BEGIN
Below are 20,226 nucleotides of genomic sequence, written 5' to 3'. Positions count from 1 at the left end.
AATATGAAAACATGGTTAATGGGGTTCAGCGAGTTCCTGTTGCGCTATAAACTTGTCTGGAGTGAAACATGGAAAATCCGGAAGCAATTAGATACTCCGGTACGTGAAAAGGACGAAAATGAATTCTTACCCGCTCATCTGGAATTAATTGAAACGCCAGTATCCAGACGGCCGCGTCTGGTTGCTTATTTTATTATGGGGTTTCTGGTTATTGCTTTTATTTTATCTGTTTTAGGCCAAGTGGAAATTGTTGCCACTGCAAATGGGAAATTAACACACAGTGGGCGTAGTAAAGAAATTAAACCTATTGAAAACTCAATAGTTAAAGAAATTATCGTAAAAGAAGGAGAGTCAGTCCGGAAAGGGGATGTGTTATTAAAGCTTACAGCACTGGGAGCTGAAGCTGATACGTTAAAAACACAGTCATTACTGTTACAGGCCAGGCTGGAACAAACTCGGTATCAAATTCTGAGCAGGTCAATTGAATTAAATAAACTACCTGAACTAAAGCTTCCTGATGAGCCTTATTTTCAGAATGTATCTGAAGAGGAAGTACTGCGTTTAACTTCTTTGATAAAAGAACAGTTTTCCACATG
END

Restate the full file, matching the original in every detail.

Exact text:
Below are 20,226 nucleotides of genomic sequence, written 5' to 3'. Positions count from 1 at the left end.
AATATGAAAACATGGTTAATGGGGTTCAGCGAGTTCCTGTTGCGCTATAAACTTGTCTGGAGTGAAACATGGAAAATCCGGAAGCAATTAGATACTCCGGTACGTGAAAAGGACGAAAATGAATTCTTACCCGCTCATCTGGAATTAATTGAAACGCCAGTATCCAGACGGCCGCGTCTGGTTGCTTATTTTATTATGGGGTTTCTGGTTATTGCTTTTATTTTATCTGTTTTAGGCCAAGTGGAAATTGTTGCCACTGCAAATGGGAAATTAACACACAGTGGGCGTAGTAAAGAAATTAAACCTATTGAAAACTCAATAGTTAAAGAAATTATCGTAAAAGAAGGAGAGTCAGTCCGGAAAGGGGATGTGTTATTAAAGCTTACAGCACTGGGAGCTGAAGCTGATACGTTAAAAACACAGTCATTACTGTTACAGGCCAGGCTGGAACAAACTCGGTATCAAATTCTGAGCAGGTCAATTGAATTAAATAAACTACCTGAACTAAAGCTTCCTGATGAGCCTTATTTTCAGAATGTATCTGAAGAGGAAGTACTGCGTTTAACTTCTTTGATAAAAGAACAGTTTTCCACATG